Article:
Proponents of a proposed 130-unit senior living and memory complex at the top of Pond Road on the Natick/Wellesley line earlier this year pulled back on a Natick Spring Annual Town Meeting citizen petition for a zoning change that could pave the way for the facility. Neighbors rallied to argue against the facility’s location, which they said would wreck the environment and create intolerable traffic and safety issues.
Attorney George Richards told the Natick Finance Committee on April 6 that after meetings with neighbors and town officials “we’ve kind of heard loud and clear, and we’ve gone back to the drawing board a little bit, and we’re going to reassess the project going forward.”
In addition to going back to the drawing board on the “200 Pond Road” project, the team plans to hit the Wellesley Planning Board on Monday, Aug. 7 with a presentation.
While the team had given Wellesley officials an informal briefing last summer on what was initially dubbed “Wellesley Senior Living,” proponents focused most of their attention on Natick officials at the start. The address and driveway for 200 Pond Rd. are in Wellesley, the bulk of the property is in Natick at the top of Pond Road near Rte. 135. The project would likely entail rezoning in Wellesley as well as in Natick.
The proposed 130,000 sq. ft. senior facility would replace a massive Georgian Colonial estate to address what proponents say is huge demand for assisted living and memory care services in the area. Since then, the 86-unit Anthology senior living complex has opened about a mile west on Rte. 135 in Natick. The 200 Pond Road facility would bring 96 assisted living and 34 memory care units.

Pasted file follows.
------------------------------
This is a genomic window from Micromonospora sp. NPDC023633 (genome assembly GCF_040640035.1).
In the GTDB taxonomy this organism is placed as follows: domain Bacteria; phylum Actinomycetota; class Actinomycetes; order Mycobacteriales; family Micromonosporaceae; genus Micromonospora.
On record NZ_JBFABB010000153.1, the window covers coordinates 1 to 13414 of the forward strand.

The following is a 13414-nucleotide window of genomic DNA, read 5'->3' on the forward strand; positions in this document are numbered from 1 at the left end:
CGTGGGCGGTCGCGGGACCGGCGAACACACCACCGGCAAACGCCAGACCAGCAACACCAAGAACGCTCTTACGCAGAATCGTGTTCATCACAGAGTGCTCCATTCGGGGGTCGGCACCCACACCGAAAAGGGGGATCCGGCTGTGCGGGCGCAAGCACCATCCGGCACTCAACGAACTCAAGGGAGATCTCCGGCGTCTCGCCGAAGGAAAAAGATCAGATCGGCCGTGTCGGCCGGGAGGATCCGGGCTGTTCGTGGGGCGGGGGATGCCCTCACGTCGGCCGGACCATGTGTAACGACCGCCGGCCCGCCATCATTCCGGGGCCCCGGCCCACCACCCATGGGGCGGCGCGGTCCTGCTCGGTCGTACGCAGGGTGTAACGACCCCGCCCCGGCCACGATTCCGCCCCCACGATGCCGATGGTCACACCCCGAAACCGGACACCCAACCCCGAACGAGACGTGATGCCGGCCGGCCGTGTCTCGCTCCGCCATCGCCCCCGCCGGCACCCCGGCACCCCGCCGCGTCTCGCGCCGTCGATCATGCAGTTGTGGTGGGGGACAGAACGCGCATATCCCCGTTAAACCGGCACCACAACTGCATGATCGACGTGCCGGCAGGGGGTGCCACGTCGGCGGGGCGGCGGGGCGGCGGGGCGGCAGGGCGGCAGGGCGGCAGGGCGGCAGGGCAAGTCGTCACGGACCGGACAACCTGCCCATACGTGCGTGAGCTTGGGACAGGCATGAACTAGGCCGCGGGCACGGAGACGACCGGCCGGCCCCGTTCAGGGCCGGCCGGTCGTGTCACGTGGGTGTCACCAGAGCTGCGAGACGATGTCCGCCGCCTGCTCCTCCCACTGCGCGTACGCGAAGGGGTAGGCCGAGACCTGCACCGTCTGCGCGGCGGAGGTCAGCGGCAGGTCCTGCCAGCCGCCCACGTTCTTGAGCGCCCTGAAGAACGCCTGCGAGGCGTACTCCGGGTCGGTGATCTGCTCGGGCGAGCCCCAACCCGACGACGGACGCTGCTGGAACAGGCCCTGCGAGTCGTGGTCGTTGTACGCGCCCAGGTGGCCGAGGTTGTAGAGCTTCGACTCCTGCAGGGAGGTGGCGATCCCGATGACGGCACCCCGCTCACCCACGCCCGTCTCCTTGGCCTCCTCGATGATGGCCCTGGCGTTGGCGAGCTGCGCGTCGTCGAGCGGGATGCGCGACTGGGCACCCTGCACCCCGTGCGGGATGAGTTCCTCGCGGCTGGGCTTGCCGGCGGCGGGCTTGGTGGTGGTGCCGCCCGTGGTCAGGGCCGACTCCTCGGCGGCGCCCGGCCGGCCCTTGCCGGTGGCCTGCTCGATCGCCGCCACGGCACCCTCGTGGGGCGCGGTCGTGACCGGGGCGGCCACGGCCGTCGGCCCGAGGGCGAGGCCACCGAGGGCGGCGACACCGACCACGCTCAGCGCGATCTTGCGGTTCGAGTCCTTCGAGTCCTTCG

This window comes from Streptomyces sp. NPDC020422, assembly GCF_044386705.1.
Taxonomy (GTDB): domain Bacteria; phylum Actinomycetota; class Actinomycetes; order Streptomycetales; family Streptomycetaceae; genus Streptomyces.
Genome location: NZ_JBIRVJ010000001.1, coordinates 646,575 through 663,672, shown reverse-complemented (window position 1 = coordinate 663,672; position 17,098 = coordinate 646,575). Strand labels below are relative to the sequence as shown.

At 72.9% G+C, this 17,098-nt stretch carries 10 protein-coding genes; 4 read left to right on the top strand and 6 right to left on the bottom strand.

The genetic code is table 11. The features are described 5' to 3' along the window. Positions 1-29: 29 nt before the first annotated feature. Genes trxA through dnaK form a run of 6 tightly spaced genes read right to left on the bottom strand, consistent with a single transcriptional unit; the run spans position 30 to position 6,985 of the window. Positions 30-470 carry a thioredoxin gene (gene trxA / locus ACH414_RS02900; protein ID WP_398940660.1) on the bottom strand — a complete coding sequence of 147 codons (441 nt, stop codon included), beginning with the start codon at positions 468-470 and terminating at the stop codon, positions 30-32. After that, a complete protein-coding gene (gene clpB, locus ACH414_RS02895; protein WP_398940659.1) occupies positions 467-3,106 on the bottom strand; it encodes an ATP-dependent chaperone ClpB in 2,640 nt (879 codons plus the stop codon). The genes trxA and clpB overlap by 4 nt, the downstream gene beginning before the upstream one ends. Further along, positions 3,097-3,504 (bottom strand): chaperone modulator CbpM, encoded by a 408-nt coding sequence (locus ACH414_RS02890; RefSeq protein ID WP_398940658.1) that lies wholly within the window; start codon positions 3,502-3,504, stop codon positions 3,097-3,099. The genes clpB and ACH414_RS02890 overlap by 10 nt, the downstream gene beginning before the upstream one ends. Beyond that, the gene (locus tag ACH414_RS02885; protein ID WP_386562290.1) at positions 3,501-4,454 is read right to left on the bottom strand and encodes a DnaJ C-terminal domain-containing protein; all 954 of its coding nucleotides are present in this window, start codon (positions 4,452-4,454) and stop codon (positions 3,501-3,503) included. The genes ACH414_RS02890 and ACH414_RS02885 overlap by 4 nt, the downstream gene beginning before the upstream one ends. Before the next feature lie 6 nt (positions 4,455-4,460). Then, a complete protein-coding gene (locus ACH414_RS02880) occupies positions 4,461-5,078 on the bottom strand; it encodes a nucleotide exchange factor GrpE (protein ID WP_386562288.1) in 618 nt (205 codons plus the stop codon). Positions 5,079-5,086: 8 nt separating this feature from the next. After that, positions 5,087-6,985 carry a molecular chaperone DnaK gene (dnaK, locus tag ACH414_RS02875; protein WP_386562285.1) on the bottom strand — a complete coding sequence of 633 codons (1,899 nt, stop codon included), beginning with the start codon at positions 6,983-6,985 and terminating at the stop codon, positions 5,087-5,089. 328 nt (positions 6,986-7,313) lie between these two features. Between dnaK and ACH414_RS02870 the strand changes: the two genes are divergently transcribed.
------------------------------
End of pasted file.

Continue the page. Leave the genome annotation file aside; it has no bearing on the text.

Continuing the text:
Revised thinking on the project, summarized in part on a new 200 Pond Road website, includes “minimizing tree clearing and earth movement” by placing the new building where the current one stands. It also entails carving out about 3.5 acres of conservation land for protection. The project team says the facility will be less visible from Pond Road under the revised plan.
The team has also replaced the original operator and architect, which it says will result in savings that will mean less expensive units and services than initially envisioned.
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